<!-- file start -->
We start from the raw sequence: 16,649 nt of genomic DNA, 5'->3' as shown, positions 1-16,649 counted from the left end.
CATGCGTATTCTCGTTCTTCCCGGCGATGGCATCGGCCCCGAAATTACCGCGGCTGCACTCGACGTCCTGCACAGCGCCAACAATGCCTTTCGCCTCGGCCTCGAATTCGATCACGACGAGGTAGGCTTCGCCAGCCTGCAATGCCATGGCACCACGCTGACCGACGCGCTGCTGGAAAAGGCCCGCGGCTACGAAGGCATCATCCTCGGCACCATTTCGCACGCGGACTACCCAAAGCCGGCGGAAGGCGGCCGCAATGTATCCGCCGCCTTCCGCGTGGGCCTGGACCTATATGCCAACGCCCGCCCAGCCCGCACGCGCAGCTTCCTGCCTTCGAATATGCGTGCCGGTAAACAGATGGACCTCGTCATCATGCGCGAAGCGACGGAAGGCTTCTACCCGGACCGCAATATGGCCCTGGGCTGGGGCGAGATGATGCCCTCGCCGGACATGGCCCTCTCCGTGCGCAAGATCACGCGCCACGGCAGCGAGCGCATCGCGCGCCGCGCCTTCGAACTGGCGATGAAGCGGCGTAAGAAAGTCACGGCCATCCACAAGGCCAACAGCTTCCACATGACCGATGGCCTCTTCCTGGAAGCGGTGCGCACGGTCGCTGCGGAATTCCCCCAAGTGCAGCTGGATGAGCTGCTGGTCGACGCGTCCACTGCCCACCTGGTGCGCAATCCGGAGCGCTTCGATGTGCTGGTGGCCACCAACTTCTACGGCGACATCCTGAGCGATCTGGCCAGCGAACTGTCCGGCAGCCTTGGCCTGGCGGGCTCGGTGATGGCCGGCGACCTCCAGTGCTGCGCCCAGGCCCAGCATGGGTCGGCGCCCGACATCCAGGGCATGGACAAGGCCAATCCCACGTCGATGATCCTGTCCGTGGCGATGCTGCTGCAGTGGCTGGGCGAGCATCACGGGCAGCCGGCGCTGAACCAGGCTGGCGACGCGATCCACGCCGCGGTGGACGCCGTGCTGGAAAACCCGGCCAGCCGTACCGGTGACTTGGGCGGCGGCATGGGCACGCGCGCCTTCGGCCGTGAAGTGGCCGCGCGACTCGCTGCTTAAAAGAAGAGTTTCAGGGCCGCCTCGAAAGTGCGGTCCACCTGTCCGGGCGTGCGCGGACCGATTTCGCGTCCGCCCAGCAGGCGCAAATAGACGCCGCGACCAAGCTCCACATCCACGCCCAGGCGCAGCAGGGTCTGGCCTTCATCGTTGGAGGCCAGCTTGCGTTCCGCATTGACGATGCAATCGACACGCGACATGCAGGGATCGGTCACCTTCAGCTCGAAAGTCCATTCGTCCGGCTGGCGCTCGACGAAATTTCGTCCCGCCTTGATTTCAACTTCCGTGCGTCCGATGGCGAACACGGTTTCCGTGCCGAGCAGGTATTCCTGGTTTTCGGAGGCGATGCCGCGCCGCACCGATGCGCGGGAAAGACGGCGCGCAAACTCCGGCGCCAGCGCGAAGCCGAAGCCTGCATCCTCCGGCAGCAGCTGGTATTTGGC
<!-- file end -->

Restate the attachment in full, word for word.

We start from the raw sequence: 16,649 nt of genomic DNA, 5'->3' as shown, positions 1-16,649 counted from the left end.
CATGCGTATTCTCGTTCTTCCCGGCGATGGCATCGGCCCCGAAATTACCGCGGCTGCACTCGACGTCCTGCACAGCGCCAACAATGCCTTTCGCCTCGGCCTCGAATTCGATCACGACGAGGTAGGCTTCGCCAGCCTGCAATGCCATGGCACCACGCTGACCGACGCGCTGCTGGAAAAGGCCCGCGGCTACGAAGGCATCATCCTCGGCACCATTTCGCACGCGGACTACCCAAAGCCGGCGGAAGGCGGCCGCAATGTATCCGCCGCCTTCCGCGTGGGCCTGGACCTATATGCCAACGCCCGCCCAGCCCGCACGCGCAGCTTCCTGCCTTCGAATATGCGTGCCGGTAAACAGATGGACCTCGTCATCATGCGCGAAGCGACGGAAGGCTTCTACCCGGACCGCAATATGGCCCTGGGCTGGGGCGAGATGATGCCCTCGCCGGACATGGCCCTCTCCGTGCGCAAGATCACGCGCCACGGCAGCGAGCGCATCGCGCGCCGCGCCTTCGAACTGGCGATGAAGCGGCGTAAGAAAGTCACGGCCATCCACAAGGCCAACAGCTTCCACATGACCGATGGCCTCTTCCTGGAAGCGGTGCGCACGGTCGCTGCGGAATTCCCCCAAGTGCAGCTGGATGAGCTGCTGGTCGACGCGTCCACTGCCCACCTGGTGCGCAATCCGGAGCGCTTCGATGTGCTGGTGGCCACCAACTTCTACGGCGACATCCTGAGCGATCTGGCCAGCGAACTGTCCGGCAGCCTTGGCCTGGCGGGCTCGGTGATGGCCGGCGACCTCCAGTGCTGCGCCCAGGCCCAGCATGGGTCGGCGCCCGACATCCAGGGCATGGACAAGGCCAATCCCACGTCGATGATCCTGTCCGTGGCGATGCTGCTGCAGTGGCTGGGCGAGCATCACGGGCAGCCGGCGCTGAACCAGGCTGGCGACGCGATCCACGCCGCGGTGGACGCCGTGCTGGAAAACCCGGCCAGCCGTACCGGTGACTTGGGCGGCGGCATGGGCACGCGCGCCTTCGGCCGTGAAGTGGCCGCGCGACTCGCTGCTTAAAAGAAGAGTTTCAGGGCCGCCTCGAAAGTGCGGTCCACCTGTCCGGGCGTGCGCGGACCGATTTCGCGTCCGCCCAGCAGGCGCAAATAGACGCCGCGACCAAGCTCCACATCCACGCCCAGGCGCAGCAGGGTCTGGCCTTCATCGTTGGAGGCCAGCTTGCGTTCCGCATTGACGATGCAATCGACACGCGACATGCAGGGATCGGTCACCTTCAGCTCGAAAGTCCATTCGTCCGGCTGGCGCTCGACGAAATTTCGTCCCGCCTTGATTTCAACTTCCGTGCGTCCGATGGCGAACACGGTTTCCGTGCCGAGCAGGTATTCCTGGTTTTCGGAGGCGATGCCGCGCCGCACCGATGCGCGGGAAAGACGGCGCGCAAACTCCGGCGCCAGCGCGAAGCCGAAGCCTGCATCCTCCGGCAGCAGCTGGTATTTGGC